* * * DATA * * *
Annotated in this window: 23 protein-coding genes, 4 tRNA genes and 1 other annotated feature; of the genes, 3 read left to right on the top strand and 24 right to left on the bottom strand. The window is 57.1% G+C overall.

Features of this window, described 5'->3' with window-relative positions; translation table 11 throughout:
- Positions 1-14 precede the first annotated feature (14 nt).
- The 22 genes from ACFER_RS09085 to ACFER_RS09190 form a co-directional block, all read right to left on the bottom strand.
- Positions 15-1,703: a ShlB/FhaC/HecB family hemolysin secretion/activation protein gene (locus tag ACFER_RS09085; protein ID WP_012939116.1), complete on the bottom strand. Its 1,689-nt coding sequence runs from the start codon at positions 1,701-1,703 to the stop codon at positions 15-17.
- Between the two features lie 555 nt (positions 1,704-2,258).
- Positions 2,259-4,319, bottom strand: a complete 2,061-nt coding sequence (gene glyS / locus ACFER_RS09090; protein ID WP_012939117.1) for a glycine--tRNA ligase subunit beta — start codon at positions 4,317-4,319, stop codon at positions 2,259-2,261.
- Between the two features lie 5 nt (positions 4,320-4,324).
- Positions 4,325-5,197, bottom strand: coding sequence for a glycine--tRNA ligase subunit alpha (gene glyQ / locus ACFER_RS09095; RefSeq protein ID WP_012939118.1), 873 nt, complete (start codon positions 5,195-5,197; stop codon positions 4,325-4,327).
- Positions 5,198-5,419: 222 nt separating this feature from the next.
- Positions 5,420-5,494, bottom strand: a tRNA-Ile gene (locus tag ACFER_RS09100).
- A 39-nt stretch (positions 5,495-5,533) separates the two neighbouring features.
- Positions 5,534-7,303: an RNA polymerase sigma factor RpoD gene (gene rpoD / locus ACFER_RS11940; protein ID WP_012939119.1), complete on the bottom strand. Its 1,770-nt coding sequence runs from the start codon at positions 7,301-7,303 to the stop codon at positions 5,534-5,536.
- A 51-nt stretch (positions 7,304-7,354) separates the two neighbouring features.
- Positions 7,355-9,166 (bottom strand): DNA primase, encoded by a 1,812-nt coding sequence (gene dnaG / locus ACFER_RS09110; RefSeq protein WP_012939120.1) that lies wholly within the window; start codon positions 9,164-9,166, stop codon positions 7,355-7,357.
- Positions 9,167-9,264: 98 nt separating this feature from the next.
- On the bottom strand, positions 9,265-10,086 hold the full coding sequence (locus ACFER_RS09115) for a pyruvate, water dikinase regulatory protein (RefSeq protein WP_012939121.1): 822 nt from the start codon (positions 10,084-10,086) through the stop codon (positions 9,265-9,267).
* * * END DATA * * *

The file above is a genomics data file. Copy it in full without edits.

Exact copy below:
Annotated in this window: 23 protein-coding genes, 4 tRNA genes and 1 other annotated feature; of the genes, 3 read left to right on the top strand and 24 right to left on the bottom strand. The window is 57.1% G+C overall.

Features of this window, described 5'->3' with window-relative positions; translation table 11 throughout:
- Positions 1-14 precede the first annotated feature (14 nt).
- The 22 genes from ACFER_RS09085 to ACFER_RS09190 form a co-directional block, all read right to left on the bottom strand.
- Positions 15-1,703: a ShlB/FhaC/HecB family hemolysin secretion/activation protein gene (locus tag ACFER_RS09085; protein ID WP_012939116.1), complete on the bottom strand. Its 1,689-nt coding sequence runs from the start codon at positions 1,701-1,703 to the stop codon at positions 15-17.
- Between the two features lie 555 nt (positions 1,704-2,258).
- Positions 2,259-4,319, bottom strand: a complete 2,061-nt coding sequence (gene glyS / locus ACFER_RS09090; protein ID WP_012939117.1) for a glycine--tRNA ligase subunit beta — start codon at positions 4,317-4,319, stop codon at positions 2,259-2,261.
- Between the two features lie 5 nt (positions 4,320-4,324).
- Positions 4,325-5,197, bottom strand: coding sequence for a glycine--tRNA ligase subunit alpha (gene glyQ / locus ACFER_RS09095; RefSeq protein ID WP_012939118.1), 873 nt, complete (start codon positions 5,195-5,197; stop codon positions 4,325-4,327).
- Positions 5,198-5,419: 222 nt separating this feature from the next.
- Positions 5,420-5,494, bottom strand: a tRNA-Ile gene (locus tag ACFER_RS09100).
- A 39-nt stretch (positions 5,495-5,533) separates the two neighbouring features.
- Positions 5,534-7,303: an RNA polymerase sigma factor RpoD gene (gene rpoD / locus ACFER_RS11940; protein ID WP_012939119.1), complete on the bottom strand. Its 1,770-nt coding sequence runs from the start codon at positions 7,301-7,303 to the stop codon at positions 5,534-5,536.
- A 51-nt stretch (positions 7,304-7,354) separates the two neighbouring features.
- Positions 7,355-9,166 (bottom strand): DNA primase, encoded by a 1,812-nt coding sequence (gene dnaG / locus ACFER_RS09110; RefSeq protein WP_012939120.1) that lies wholly within the window; start codon positions 9,164-9,166, stop codon positions 7,355-7,357.
- Positions 9,167-9,264: 98 nt separating this feature from the next.
- On the bottom strand, positions 9,265-10,086 hold the full coding sequence (locus ACFER_RS09115) for a pyruvate, water dikinase regulatory protein (RefSeq protein WP_012939121.1): 822 nt from the start codon (positions 10,084-10,086) through the stop codon (positions 9,265-9,267).